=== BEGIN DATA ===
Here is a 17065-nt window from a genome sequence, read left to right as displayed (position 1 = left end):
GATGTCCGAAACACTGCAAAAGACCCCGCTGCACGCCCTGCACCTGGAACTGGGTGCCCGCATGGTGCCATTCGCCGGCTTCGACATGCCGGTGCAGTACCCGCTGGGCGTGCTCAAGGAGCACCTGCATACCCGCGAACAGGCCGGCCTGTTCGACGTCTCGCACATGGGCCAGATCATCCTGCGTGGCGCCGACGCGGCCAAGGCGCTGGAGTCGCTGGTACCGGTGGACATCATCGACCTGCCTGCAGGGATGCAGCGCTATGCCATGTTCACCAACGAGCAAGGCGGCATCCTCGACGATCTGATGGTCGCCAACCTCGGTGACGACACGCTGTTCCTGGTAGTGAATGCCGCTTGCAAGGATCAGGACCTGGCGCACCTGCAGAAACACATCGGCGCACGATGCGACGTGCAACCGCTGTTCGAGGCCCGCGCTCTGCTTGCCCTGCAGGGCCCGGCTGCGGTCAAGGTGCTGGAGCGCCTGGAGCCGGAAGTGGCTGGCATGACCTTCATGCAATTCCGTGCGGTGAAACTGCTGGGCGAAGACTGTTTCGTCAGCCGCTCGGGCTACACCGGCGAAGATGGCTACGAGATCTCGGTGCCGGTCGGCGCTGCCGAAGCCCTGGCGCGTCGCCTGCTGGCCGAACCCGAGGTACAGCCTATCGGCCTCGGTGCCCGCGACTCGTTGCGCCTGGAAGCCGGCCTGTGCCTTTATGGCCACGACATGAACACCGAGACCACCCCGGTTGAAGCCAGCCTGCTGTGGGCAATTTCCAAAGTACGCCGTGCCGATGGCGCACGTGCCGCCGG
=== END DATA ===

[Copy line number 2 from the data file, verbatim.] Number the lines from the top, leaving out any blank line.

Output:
GATGTCCGAAACACTGCAAAAGACCCCGCTGCACGCCCTGCACCTGGAACTGGGTGCCCGCATGGTGCCATTCGCCGGCTTCGACATGCCGGTGCAGTACCCGCTGGGCGTGCTCAAGGAGCACCTGCATACCCGCGAACAGGCCGGCCTGTTCGACGTCTCGCACATGGGCCAGATCATCCTGCGTGGCGCCGACGCGGCCAAGGCGCTGGAGTCGCTGGTACCGGTGGACATCATCGACCTGCCTGCAGGGATGCAGCGCTATGCCATGTTCACCAACGAGCAAGGCGGCATCCTCGACGATCTGATGGTCGCCAACCTCGGTGACGACACGCTGTTCCTGGTAGTGAATGCCGCTTGCAAGGATCAGGACCTGGCGCACCTGCAGAAACACATCGGCGCACGATGCGACGTGCAACCGCTGTTCGAGGCCCGCGCTCTGCTTGCCCTGCAGGGCCCGGCTGCGGTCAAGGTGCTGGAGCGCCTGGAGCCGGAAGTGGCTGGCATGACCTTCATGCAATTCCGTGCGGTGAAACTGCTGGGCGAAGACTGTTTCGTCAGCCGCTCGGGCTACACCGGCGAAGATGGCTACGAGATCTCGGTGCCGGTCGGCGCTGCCGAAGCCCTGGCGCGTCGCCTGCTGGCCGAACCCGAGGTACAGCCTATCGGCCTCGGTGCCCGCGACTCGTTGCGCCTGGAAGCCGGCCTGTGCCTTTATGGCCACGACATGAACACCGAGACCACCCCGGTTGAAGCCAGCCTGCTGTGGGCAATTTCCAAAGTACGCCGTGCCGATGGCGCACGTGCCGCCGG